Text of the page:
Archives for posts with tag: Bessie Stringfield

20140321_142244I am beginning to think I may be the luckiest girl on the planet.  Things just seem to work out for me, even when it seems like I am standing in the bottom of a well, and the longest rope anyone can find to throw down to me is still three feet too short and a typhoon has just leveled the hardware store.

Fifteen years ago, when my art career was skyrocketing, and I was at a major crossroads in my personal  life, I was in Delray Beach, Florida looking for someplace to eat after supervising the final details for my one woman show at a popular art gallery. I was there alone, my sixteen year relationship in ruins, still reeling from the discovery that the man who raised me was not my biological father,  and with parents who said I’d known about him since I was six and had just “forgotten” about him.   I passed a restaurant with a handful of people in it, when something in me made me turn and go inside.  I sat at a table next to a pair of delectable men who turned out to be friends celebrating a mutual decision to relocate on opposite sides of the country. Richard had just moved to Palm Springs and Mark had just moved to Palm Beach.

20140226_114511My biological father lived in Mentone, California, so I had just decided to move to Palm Springs myself.  Richard and I exchanged phone numbers and the next day, I called my friend Daniel to give him the good news.  What I didn’t know, is that Daniel had only recently realized he needed a change in his life as well,  and was moving from Santa Fe to Palm Springs himself.  A few weeks later, I found an ad online for a house in Palm Springs, and called the landlord.   Since I was the first to call about the house, Jon agreed to hold it for me until I could find someone to look at it for me.  Richard was the only person I knew who lived nearby, so I called this complete stranger and not only asked him to look at the house for me, when he called back and told me it was perfect, but Jon needed a $1000 deposit, I got a blank cashiers check for the requested amount and mailed it off to him.  Richard delivered the check to Jon and took it upon himself to make sure that the house had new paint, new carpet and new kitchen and bathroom tile.

20140321_142853A month later I showed up at the house for the first time with some friends who agreed to help me move in.  The house, while far from posh, was huge.  Four bedrooms, (one with a fireplace), three bathrooms (one with an oversized tub for nice long soaks in the winter), a fenced yard, a pool with a waterfall and a garage.  I had room for a studio, a guest room, an office, and a library, which I filled with remarkable finds from dozens of thrift stores, and when I wasn’t getting ready for an art show, I was  “taking the waters” at the Spa Hotel and Casino, or driving backroads to Idyllwild to buy myself lunch and take a walk through town, or combing through  bookshelves at a second hand store in Joshua Tree.  I had a wonderful life, with great friends, and a successful career.  But when my father died in a car accident, I decided it was time to see what else was out there.  To “shake things up a bit”.   So I sold everything I didn’t absolutely need, packed up, and headed East.Denise & Red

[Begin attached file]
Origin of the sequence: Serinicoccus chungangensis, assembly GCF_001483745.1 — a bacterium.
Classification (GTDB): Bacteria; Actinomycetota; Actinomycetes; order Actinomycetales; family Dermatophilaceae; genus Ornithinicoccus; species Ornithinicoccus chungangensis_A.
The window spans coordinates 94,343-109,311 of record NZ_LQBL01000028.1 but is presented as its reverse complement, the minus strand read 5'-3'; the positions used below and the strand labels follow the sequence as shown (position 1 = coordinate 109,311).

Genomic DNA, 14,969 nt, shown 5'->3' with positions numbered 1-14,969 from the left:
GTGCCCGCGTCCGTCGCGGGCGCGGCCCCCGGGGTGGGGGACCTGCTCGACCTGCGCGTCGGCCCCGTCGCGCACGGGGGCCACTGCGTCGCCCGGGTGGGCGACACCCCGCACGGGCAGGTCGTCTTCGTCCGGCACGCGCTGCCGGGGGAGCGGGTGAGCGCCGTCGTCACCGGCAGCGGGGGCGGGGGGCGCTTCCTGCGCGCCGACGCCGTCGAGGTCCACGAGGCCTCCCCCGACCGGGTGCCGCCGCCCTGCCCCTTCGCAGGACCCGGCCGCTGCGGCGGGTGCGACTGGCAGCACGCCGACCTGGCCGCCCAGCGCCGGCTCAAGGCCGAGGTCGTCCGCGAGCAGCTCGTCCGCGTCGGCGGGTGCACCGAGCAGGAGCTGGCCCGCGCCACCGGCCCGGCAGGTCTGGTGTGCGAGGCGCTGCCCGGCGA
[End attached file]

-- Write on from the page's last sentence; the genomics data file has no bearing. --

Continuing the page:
I hadn’t been to Palm Springs in years, and this weekend, I am housesitting for Daniel, who is off to London and Paris with his boyfriend, Kenny.  Being here reminds me of so many things, not the least among them the sleek red dog I got as a pup, who hated the swimming pool, ate a hole in the carpet, and loved his girlfriend, Katie in equal measure.  It floods me with the memories of meeting my friend Tom Tyler (who was an extra in SHE WORE A YELLOW RIBBON), and dinner parties at Colin Webster Watson’s (a sculptor from New Zealand who had everyone from former Broadway stars to a couple who wrote for DYNASTY as his guests), of working for photographer, Michael Childers and  film director, John Schlesinger, meeting David Hockney, and Stephanie Powers, and Franco Zefferelli, and Steve Zaillian, and Michel LeGrand (who still owes me for the bowtie I bought him before the Palm Springs Film Festival!).  The six years I spent here were among the best years of my life, and being here this weekend reminds me of the people and places I loved, but it reminds me as well that I am making new memories, and reconnecting with old friends, that everything (and nothing) has changed, that the stars have lined up to give me a second chance at seeing the dream I’ve had of “making it” in Hollywood played out one way or the other.

20140312_143050I used to drive through Palm Springs in early April, when the weather was perfect, and the sky was so blue it hurt your eyes, and declare to the universe that I was “the richest woman in the world”. And you know what?  Despite how hard the last few years have been, being here again reminds me that I still am.  I have the support of a wonderful man, generous friends, and the memories of how things used to be as the inspiration I need to make the most of this opportunity.  I am writing my heart out, and learning things about screenwriting I only thought I knew.

But that shouldn’t surprise me.

After all, I am the luckiest girl in the world.